Treatment with alpha-galactosylceramide protects mice from early onset of nonalcoholic steatohepatitis: Role of intestinal barrier function

    loading  Checking for direct PDF access through Ovid



The role of invariant natural killer T cells in the development of nonalcoholic steatohepatitis (NASH) has not yet been fully understood. Here, the effect of the invariant natural killer T-cell activator alpha-galactosylceramide (αGalCer) on the development of nonalcoholic fatty liver disease and intestinal barrier function was assessed in a mouse model of early Western-style diet (WSD) induced NASH.

Methods and results:

Female C57BL/6J mice were either fed a liquid control diet or a liquid fructose-enriched WSD for 6 wk while being treated three times weekly with αGalCer (2 μg intraperitoneal) or vehicle. Indices of liver damage, glucose metabolism, and intestinal permeability were measured. Treatment with αGalCer markedly suppressed hepatic fat accumulation and inflammation while not affecting fasting glucose. The protective effects of αGalCer were associated with a protection against the increased translocation of bacterial endotoxins and the decreased protein levels of tight junction proteins occludin and zonula occludens 1 found in vehicle-treated mice while being fed a WSD.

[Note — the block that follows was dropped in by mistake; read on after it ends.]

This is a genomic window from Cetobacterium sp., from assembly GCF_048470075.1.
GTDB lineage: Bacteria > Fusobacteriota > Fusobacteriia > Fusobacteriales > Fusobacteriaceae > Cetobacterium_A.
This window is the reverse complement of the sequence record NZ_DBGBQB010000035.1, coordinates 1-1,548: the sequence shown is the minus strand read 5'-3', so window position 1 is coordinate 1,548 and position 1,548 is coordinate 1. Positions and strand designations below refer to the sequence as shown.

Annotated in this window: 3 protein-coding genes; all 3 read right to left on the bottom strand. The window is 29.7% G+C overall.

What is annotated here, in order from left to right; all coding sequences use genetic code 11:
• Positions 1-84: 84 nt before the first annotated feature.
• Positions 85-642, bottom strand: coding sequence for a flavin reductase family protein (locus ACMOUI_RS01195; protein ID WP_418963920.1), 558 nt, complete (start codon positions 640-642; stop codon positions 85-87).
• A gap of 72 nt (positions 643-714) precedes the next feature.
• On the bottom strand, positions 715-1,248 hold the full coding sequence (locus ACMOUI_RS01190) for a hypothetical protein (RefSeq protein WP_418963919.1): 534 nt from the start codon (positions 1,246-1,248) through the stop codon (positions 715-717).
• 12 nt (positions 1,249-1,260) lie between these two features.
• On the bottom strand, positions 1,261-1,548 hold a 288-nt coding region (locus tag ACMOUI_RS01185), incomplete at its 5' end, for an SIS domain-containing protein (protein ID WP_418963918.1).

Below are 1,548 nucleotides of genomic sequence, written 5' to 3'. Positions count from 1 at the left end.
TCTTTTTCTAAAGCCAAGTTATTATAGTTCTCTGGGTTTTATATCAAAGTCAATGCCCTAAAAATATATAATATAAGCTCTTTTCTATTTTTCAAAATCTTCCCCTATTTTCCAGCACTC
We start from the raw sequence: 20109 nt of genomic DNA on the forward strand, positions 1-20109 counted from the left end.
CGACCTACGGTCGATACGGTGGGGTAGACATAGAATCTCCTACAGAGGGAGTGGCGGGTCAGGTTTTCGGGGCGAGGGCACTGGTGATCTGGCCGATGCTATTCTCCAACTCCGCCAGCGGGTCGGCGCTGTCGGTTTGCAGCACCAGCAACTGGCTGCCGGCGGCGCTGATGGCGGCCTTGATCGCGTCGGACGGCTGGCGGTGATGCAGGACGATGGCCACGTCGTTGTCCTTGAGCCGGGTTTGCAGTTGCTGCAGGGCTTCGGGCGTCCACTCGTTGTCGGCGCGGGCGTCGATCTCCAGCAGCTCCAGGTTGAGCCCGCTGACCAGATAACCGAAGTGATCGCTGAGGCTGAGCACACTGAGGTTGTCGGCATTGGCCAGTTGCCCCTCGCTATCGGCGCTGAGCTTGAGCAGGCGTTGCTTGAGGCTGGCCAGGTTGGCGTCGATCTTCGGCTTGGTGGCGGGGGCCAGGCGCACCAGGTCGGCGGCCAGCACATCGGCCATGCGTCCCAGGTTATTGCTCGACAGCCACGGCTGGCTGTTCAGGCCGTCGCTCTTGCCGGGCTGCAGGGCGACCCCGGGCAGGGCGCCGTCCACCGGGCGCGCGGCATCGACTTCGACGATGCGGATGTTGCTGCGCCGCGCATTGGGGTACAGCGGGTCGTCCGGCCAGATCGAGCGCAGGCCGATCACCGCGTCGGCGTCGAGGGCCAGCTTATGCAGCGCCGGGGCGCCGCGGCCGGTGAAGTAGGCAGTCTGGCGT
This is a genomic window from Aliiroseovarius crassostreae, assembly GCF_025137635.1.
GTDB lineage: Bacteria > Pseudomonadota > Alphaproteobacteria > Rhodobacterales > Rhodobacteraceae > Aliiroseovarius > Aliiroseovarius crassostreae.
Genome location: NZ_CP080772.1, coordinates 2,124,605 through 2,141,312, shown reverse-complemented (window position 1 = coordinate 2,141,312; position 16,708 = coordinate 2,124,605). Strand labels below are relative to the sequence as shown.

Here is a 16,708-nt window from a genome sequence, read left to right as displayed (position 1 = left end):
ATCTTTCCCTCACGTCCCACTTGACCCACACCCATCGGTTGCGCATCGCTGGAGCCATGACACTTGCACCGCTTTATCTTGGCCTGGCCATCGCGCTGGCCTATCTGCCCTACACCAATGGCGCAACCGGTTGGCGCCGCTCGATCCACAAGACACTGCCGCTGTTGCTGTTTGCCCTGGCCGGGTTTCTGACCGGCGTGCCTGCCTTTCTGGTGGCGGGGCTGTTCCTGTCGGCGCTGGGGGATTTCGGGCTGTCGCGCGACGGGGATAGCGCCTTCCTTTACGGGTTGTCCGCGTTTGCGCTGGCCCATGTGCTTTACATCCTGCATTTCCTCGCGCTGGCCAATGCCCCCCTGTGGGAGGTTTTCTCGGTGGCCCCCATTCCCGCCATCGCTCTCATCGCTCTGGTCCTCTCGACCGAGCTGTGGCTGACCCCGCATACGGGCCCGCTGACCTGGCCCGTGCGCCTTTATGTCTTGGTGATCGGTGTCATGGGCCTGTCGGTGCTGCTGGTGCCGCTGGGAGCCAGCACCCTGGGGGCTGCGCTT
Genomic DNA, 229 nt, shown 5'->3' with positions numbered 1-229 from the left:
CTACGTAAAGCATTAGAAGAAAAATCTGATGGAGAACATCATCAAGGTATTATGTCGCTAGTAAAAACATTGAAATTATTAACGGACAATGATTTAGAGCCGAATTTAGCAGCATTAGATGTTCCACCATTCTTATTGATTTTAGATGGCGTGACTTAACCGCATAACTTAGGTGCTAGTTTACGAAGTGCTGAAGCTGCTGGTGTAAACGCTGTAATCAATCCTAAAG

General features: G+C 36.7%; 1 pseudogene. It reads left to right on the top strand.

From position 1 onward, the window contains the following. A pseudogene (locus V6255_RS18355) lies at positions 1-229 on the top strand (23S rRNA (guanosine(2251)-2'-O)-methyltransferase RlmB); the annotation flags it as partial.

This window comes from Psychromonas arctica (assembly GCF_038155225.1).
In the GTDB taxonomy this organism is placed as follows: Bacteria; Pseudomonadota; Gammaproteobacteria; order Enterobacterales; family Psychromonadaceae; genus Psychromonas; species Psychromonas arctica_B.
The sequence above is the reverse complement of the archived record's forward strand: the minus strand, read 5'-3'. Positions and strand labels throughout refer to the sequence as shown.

Taken together, our data suggest that the protective effects of αGalCer against the development of a diet-induced NASH in mice are associated with a protection against the increased translocation of intestinal bacterial endotoxins associated with the development of NASH.

Related Topics

    loading  Loading Related Articles